7.         CP filed Mr. Lougheed’s disciplinary record (Company Submissions (Ex-1); Tab 5). CP also referred to its December 9, 2015 letter advising that it would no longer be using (effective August, 2015) the Brown System of demerit points for discipline (Company Submissions (Ex-1); Tab 10). Mr. Lougheed’s record indicates that he was previously terminated on December 19, 2014 for an accumulation of demerit points, mainly for attendance related matters.


8.         On March 16, 2015, the parties signed a reinstatement agreement (Company Submissions (Ex-1); Tab 5). The parties’ agreement described Mr. Lougheed’s disciplinary record:

Mr. Lougheed’s discipline record shall be administratively set at Fifteen (15) demerits and a suspension shall be substituted for time out of service effective the date of Mr. Lougheed’s return to active service. It is understood that Mr. Lougheed’s discipline record may only be reduced should he remain discipline free for a period of one year of CCS from the date of his return to active service.


9.            The next disciplinary event was the November 18, 2015 incident involving the safety glasses.


10.         An event which, by itself, would not justify dismissal could nonetheless constitute a culminating incident. As Arbitrator Picher has noted, it would have to be clear that an employee was on the verge of being terminated when the culminating event occurred: CROA&DR 4320.



11.         CP did not persuade the arbitrator that this principle applied in Mr. Lougheed’s case for the following reasons.



12.         This case is not one where a party seeks to enforce a “last chance” agreement. Moreover, a failure to respect critical safety issues is found nowhere in the parties’ March 16, 2015 reinstatement agreement. Rather, the parties’ agreement focuses on “attendance/availability at work”.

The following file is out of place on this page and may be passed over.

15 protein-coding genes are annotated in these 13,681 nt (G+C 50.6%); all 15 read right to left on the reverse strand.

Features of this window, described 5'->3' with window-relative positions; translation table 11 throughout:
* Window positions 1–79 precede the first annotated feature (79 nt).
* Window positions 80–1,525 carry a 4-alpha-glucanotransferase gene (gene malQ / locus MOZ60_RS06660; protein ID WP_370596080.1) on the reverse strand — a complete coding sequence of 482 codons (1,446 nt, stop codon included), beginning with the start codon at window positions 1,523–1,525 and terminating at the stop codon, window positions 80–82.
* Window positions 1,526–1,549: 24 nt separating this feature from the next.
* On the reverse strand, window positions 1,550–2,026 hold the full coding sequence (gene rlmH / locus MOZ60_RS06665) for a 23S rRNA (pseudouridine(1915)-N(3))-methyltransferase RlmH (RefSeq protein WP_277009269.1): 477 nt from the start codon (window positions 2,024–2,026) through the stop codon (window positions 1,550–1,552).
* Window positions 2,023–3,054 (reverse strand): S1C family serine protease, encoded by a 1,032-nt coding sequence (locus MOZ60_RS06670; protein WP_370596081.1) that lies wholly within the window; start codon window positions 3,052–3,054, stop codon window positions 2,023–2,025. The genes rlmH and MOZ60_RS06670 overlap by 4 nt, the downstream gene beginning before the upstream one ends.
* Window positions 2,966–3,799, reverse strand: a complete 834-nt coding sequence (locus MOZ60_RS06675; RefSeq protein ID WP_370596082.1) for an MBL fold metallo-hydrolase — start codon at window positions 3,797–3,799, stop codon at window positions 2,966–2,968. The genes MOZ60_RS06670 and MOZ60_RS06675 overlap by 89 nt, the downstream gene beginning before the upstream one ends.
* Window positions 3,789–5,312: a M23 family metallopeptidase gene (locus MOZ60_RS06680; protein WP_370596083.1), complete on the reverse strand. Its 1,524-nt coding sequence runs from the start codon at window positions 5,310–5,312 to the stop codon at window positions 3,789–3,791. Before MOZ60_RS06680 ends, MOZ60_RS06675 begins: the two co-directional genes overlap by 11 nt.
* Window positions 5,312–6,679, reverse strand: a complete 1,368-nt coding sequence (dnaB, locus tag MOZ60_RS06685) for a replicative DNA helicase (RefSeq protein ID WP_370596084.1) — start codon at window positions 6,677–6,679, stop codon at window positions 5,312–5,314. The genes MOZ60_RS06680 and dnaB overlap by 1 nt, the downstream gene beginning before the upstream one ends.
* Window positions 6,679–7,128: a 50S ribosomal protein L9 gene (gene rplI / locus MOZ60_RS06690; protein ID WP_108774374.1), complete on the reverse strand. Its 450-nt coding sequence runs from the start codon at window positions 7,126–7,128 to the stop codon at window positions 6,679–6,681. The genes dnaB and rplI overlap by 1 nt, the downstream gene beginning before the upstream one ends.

13.         While this point was disputed at the hearing, the evidence also demonstrates that the parties agreed that Mr. Lougheed’s disciplinary record going forward would contain 15 demerit points and a suspension. This stipulated record pales somewhat in comparison to the type of record to which Arbitrator Picher applied the progressive discipline principle in CROA&DR 4320.


14.         Similarly, the concept of progressive discipline requires that the previous discipline be unequivocal. Matters which were not originally disciplinary cannot later change their character to support a progressive discipline argument: CROA&DR 3361.



15.         CP referred to previous E-Tests and Mr. Lougheed’s alleged failures. Mr. Lougheed commented during his interview that he had never been told of some of these failures. In any event, there does not appear to be any discipline resulting from these matters in Mr. Lougheed’s disciplinary record, as “administratively set” by the parties.


16.         For a termination resulting from progressive discipline, the existing disciplinary record and the culminating incident must be clear. The arbitrator then considers the penalty of termination.



17.         CP has not established that Mr. Lougheed’s most recent incident, when read together with his past record, justified the ultimate penalty of dismissal.


18.         The arbitrator accepts CP’s position that it can impose discipline for an employee’s failure to wear safety glasses. Based on Mr. Lougheed’s momentary lapse, the arbitrator is satisfied that a written warning suffices to indicate the seriousness of the matter.




19.         The arbitrator orders CP to reinstate Mr. Lougheed with full compensation and to replace his dismissal with a written warning.



20.         The arbitrator remains seized for any issues which may arise from this award, including the compensation owing to Mr. Lougheed.





January 16, 2017                                                              ___________________________________

                                                                                                                GRAHAM J. CLARKE